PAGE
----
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Original Research

Assessment of Surgical and Trauma Capacity in Potosí, Bolivia

Authors:

Kevin J. Blair ,

Northwestern University, Feinberg School of Medicine, Department of Surgery, Division of Trauma & Critical Care, Chicago, IL
About Kevin J.
BA
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Marissa A. Boeck,

Northwestern University, Feinberg School of Medicine, Department of Surgery, Division of Trauma & Critical Care, Chicago, IL; New York Presbyterian Hospital, Columbia University Medical Center, Department of Surgery, New York, NY; Center for Surgery and Public Health, Brigham and Women’s Hospital, Boston, MA
About Marissa A.
MD, MPH
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José Luis Gallardo Barrientos,

La Caja Nacional de Salud—Potosí, Departamento de Cirugía, Potosí, Bolivia
About José Luis
MD, FACS
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José Luis Hidalgo López,

Servicio Departamental de Salud—Potosí, Potosí, Bolivia
About José Luis
MD
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Irene B. Helenowski,

Northwestern University, Feinberg School of Medicine, Department of Preventative Medicine, Chicago, IL
About Irene B.
PhD
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Benedict C. Nwomeh,

Nationwide Children's Hospital, Department of Pediatric Surgery, Columbus, OH
About Benedict C.
MD, MPH
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Michael B. Shapiro,

Northwestern University, Feinberg School of Medicine, Department of Surgery, Division of Trauma & Critical Care, Chicago, IL
About Michael B.
MD
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Mamta Swaroop

Northwestern University, Feinberg School of Medicine, Department of Surgery, Division of Trauma & Critical Care, Chicago, IL
About Mamta
MD, FACS
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Abstract

Background

Scaling up surgical and trauma care in low- and middle-income countries could prevent nearly 2 million annual deaths. Various survey instruments exist to measure surgical and trauma capacity, including Personnel, Infrastructure, Procedures, Equipment, and Supplies (PIPES) and International Assessment of Capacity for Trauma (INTACT).

Objective

We sought to evaluate surgical and trauma capacity in the Bolivian department of Potosí using a combined PIPES and INTACT tool, with additional questions to further inform intervention targets.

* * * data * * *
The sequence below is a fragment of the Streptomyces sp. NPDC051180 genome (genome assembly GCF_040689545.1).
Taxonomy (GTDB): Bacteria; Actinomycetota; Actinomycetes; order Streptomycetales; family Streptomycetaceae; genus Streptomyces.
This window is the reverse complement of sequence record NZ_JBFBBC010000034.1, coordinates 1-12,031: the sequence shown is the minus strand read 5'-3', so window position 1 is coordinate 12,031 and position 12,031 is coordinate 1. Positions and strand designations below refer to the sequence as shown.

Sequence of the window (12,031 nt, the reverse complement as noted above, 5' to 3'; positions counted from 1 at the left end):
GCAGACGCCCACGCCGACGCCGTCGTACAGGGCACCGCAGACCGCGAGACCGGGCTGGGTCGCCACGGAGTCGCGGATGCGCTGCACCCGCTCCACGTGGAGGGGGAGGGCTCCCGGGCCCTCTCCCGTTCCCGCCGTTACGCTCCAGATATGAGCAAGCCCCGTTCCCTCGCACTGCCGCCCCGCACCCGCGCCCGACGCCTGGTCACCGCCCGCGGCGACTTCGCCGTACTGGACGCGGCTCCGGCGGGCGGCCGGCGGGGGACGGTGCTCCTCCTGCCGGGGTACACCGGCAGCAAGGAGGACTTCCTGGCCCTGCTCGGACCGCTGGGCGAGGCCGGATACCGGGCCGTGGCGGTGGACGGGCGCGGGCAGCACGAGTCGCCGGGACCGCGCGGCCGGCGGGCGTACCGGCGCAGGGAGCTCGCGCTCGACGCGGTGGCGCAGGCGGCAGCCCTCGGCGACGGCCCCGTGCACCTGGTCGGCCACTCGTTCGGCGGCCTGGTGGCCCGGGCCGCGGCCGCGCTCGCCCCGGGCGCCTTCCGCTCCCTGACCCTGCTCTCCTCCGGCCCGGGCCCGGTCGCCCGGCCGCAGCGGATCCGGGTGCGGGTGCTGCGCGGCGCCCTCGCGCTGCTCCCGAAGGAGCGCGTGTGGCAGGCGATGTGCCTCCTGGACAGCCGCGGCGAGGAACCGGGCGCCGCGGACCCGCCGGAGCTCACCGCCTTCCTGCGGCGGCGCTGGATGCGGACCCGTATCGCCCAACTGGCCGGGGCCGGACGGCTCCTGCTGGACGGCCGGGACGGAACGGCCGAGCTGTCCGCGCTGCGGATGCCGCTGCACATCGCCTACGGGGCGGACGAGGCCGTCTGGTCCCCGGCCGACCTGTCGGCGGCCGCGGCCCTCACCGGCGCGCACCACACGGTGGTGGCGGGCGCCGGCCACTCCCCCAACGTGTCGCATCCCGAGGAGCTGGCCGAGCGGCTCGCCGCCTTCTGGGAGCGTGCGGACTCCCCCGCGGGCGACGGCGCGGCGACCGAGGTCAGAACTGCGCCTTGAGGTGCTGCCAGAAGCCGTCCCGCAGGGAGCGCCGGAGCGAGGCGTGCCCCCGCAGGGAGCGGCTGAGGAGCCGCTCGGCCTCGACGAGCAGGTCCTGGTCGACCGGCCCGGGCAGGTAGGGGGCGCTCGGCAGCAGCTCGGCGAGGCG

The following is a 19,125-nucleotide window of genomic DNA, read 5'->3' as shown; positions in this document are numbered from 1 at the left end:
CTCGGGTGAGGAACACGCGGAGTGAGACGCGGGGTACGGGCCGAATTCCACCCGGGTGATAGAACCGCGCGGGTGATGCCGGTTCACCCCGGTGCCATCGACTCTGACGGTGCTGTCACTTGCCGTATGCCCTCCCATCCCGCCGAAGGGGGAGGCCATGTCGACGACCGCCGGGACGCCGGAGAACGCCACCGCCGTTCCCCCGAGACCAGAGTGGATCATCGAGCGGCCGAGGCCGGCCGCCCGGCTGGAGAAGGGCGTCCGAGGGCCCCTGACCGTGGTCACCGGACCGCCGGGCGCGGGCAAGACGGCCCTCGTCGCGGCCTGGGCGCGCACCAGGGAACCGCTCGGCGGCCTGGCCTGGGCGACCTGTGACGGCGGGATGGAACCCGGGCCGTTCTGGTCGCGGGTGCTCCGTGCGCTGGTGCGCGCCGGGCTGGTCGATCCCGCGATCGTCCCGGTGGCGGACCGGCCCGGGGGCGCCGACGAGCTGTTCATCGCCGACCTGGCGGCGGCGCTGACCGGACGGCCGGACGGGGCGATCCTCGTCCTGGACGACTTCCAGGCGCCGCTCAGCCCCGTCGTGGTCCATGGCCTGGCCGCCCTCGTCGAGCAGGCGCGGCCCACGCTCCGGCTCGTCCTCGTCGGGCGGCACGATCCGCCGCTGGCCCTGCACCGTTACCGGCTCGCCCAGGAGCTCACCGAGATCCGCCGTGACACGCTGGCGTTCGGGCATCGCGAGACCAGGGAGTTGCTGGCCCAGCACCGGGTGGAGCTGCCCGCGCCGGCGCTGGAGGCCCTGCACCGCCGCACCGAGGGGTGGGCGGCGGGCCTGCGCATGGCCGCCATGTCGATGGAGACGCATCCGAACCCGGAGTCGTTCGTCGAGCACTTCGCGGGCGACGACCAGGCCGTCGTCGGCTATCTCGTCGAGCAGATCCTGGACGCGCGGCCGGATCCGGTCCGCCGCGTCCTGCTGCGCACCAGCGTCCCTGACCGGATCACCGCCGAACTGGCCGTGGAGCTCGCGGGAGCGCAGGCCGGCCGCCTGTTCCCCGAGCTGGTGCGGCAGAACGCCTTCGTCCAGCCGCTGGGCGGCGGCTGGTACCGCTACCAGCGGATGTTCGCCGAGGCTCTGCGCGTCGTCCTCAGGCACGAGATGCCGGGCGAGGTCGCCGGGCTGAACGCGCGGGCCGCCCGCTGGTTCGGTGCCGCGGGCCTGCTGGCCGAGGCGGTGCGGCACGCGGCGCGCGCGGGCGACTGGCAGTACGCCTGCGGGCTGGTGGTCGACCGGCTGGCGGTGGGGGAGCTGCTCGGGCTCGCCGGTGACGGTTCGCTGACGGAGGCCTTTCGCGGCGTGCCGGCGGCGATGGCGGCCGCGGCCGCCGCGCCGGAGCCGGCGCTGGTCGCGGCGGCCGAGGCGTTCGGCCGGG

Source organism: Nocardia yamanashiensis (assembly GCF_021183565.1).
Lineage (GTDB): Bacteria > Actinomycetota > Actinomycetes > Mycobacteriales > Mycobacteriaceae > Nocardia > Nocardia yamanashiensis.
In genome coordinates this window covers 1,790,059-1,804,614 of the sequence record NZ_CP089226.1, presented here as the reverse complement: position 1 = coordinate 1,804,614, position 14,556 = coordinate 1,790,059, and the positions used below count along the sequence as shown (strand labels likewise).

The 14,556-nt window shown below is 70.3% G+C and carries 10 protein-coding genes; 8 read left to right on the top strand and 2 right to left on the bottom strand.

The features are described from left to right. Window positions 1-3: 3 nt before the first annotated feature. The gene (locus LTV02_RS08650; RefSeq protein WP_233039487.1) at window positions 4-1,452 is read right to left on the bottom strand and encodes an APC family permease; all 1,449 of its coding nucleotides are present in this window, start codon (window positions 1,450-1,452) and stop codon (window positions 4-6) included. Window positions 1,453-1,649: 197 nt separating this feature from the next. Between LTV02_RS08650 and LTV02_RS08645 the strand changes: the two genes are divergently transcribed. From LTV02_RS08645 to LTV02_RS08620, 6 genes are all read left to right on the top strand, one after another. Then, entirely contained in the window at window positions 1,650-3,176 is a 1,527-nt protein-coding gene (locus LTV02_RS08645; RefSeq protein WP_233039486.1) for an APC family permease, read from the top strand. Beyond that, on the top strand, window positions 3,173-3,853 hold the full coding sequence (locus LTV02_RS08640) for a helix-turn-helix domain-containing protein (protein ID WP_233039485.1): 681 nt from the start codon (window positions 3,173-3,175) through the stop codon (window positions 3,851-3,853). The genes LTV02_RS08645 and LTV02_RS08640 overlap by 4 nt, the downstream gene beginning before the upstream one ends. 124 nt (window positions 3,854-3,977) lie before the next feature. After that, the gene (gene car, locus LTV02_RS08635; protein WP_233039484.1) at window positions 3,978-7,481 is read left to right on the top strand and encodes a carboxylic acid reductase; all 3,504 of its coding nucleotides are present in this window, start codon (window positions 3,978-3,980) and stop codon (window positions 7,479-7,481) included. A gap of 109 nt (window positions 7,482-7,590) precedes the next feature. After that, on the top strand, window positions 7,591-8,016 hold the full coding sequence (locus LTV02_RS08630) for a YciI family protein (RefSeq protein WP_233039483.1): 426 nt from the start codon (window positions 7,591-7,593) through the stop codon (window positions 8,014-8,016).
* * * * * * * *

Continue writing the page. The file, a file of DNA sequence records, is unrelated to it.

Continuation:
Methods

In June and July 2014 a combined PIPES and INTACT survey was administered to 20 government facilities in Potosí with a minimum of 1 operating room: 2 third-level, 10 second-level, and 8 first-level facilities. A surgeon, head physician, director, or obstetrician-gynecologist completed the survey. Additional personnel responded to 4 short-answer questions. Survey items were divided into subsections, and PIPES and INTACT indices calculated. Medians were compared via Wilcoxon rank sum and Kruskal-Wallis tests.

Findings

Six of 20 facilities were located in the capital city and designated urban. Urban establishments had higher median PIPES (8.5 vs 6.7, P = .11) and INTACT (8.5 vs 6.9, P = .16) indices compared with rural. More than half of surgeons and anesthesiologists worked in urban hospitals. Urban facilities had higher median infrastructure and procedure scores compared with rural. Fifty-three individuals completed short-answer questions. Training was most desired in laparoscopic surgery and trauma management; less than half of establishments reported staff with trauma training.

Conclusions

Surgical and trauma capacity in Potosí was most limited in personnel, infrastructure, and procedures at rural facilities, with greater personnel deficiencies than previously reported. Interventions should focus on increasing the number of surgical and anesthesia personnel in rural areas, with a particular focus on the reported desire for trauma management training. Results have been made available to key stakeholders in Potosí to inform targeted quality improvement interventions.

How to Cite: Blair, K.J., Boeck, M.A., Gallardo Barrientos, J.L., Hidalgo López, J.L., Helenowski, I.B., Nwomeh, B.C., Shapiro, M.B. and Swaroop, M., 2017. Assessment of Surgical and Trauma Capacity in Potosí, Bolivia. Annals of Global Health, 83(2), pp.262–273. DOI: http://doi.org/10.1016/j.aogh.2017.04.002
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Published on 24 May 2017.
Peer Reviewed

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